DATE: Monday June 13th
LOCATION: 10:30am Hubbs Hall 4500
The anaerobic oxidation of methane accounts for the removal of ~80% of methane produced below the seafloor. In marine methane seeps, AOM is predominantly catalyzed by syntrophic archaeal-bacterial consortia. Due to their slow in situ growth rates, our understanding of the factors determining niche-partitioning between different consortia is limited, and other microbial associations may await their discovery.
I have recently developed a novel approach, bioorthogonal non-canonical amino acid tagging (BONCAT), for the in situ tracking of protein synthesis in uncultured microbes. By combining BONCAT-staining with other molecular methods (such as FISH and FACS), we were able to track thousands of individual, biosynthetically active cell partnerships – orders of magnitude more than would have been possible using traditional, isotope-labeling approaches.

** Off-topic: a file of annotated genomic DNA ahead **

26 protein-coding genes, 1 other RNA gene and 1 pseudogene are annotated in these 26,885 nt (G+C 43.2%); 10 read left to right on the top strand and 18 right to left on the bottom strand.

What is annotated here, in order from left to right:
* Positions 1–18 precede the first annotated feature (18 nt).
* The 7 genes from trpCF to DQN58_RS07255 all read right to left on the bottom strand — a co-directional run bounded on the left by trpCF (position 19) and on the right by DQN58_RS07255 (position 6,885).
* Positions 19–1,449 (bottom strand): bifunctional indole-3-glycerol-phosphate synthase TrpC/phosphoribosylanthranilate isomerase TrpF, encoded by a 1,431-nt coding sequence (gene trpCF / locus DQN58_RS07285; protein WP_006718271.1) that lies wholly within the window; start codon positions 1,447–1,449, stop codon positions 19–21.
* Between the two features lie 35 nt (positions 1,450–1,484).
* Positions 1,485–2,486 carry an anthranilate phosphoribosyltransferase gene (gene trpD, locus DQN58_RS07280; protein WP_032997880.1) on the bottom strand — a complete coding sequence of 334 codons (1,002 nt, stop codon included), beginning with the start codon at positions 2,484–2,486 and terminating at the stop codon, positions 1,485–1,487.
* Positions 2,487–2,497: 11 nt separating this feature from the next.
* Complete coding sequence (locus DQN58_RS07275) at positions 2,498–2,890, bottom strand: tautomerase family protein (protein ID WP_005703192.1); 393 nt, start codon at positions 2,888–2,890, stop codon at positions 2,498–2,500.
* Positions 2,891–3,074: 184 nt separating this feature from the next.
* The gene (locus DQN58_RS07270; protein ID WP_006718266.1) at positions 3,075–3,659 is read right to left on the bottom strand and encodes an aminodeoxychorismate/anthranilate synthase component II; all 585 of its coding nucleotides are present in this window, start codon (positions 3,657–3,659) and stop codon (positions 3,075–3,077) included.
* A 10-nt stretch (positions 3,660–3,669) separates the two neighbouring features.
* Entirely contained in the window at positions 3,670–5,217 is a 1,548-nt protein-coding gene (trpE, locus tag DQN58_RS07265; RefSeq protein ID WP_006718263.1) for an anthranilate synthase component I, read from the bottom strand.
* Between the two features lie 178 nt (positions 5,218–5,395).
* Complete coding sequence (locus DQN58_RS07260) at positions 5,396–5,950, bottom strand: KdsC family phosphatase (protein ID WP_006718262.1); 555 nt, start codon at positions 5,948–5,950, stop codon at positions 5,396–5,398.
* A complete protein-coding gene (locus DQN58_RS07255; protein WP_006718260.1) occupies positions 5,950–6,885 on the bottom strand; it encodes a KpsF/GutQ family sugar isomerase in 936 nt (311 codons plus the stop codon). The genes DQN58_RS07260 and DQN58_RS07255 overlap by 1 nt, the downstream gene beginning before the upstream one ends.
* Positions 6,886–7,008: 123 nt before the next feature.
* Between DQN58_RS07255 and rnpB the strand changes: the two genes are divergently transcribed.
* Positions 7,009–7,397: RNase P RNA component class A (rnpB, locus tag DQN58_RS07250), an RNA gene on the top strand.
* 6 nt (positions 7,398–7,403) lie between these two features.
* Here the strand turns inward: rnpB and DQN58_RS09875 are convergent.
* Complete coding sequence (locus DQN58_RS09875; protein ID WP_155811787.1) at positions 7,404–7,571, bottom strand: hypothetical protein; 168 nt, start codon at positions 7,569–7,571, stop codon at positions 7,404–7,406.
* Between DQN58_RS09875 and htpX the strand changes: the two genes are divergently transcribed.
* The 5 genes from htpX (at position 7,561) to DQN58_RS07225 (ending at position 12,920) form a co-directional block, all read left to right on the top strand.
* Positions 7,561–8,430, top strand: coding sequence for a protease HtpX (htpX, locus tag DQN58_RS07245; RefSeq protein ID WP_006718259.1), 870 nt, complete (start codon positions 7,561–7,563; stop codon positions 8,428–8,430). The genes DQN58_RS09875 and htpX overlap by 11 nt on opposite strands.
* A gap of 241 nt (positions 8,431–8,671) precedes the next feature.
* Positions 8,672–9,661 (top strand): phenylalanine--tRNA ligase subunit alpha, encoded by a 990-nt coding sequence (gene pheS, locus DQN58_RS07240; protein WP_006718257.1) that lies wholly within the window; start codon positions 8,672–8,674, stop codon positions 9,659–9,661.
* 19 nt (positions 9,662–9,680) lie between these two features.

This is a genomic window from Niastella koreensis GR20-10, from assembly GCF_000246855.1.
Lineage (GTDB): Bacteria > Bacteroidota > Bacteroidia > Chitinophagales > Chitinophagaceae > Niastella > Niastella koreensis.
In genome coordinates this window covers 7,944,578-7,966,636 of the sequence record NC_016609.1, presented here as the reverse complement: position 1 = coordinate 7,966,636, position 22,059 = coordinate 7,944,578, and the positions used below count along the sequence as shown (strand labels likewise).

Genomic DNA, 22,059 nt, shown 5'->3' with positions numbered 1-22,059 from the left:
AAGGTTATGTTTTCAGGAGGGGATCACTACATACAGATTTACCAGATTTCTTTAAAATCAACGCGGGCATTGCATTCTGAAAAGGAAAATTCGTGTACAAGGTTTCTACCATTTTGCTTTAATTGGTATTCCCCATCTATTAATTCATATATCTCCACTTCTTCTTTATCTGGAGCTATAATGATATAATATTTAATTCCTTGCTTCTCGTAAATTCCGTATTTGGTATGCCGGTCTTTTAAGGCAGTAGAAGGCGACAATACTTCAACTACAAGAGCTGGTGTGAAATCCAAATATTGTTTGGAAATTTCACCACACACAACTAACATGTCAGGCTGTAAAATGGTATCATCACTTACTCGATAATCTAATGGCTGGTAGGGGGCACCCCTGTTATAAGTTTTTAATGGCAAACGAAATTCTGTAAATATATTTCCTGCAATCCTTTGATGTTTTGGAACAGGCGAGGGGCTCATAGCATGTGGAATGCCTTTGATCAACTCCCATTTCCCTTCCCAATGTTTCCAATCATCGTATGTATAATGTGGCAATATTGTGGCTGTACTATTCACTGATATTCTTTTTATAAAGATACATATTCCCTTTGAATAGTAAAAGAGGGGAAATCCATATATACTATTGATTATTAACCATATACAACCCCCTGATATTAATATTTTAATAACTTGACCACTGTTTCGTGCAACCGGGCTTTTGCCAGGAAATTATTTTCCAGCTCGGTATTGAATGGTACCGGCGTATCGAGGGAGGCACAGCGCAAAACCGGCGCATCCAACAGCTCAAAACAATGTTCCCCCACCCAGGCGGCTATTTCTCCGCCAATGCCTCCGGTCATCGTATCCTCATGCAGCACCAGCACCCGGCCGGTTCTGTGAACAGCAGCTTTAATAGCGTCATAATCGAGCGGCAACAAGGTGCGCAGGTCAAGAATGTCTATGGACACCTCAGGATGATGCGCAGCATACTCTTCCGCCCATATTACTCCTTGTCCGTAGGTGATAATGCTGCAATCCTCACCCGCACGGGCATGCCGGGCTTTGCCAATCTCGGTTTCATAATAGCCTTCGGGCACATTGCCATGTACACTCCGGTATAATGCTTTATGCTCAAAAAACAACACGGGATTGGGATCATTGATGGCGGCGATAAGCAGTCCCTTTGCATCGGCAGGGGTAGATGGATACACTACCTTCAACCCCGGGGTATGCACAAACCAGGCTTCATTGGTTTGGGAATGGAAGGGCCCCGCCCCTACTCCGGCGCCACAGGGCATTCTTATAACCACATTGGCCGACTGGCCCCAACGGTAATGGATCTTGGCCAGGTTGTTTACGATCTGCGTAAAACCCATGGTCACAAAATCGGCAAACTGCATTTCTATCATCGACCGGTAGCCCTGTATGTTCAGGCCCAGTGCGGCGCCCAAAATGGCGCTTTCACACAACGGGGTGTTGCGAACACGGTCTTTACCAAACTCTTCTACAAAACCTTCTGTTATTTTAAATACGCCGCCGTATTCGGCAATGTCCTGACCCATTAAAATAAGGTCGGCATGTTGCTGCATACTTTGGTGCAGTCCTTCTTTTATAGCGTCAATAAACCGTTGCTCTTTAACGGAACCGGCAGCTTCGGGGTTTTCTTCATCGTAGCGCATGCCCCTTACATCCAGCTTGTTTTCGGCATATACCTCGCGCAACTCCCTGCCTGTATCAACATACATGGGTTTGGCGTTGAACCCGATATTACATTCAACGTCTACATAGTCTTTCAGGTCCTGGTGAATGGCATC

In my talk, I will discuss the advantages and limitations of BONCAT for studying uncultured microbes in complex samples, present how our recent studies have provided us with exciting new insights into microbial interactions in deep-sea sediment, and what steps are to be taken next if we want to understand biogeochemical cycling and cellular interactions in environmental and human host samples.
Faculty Host: Kit Pogliano (firstname.lastname@example.org) x21314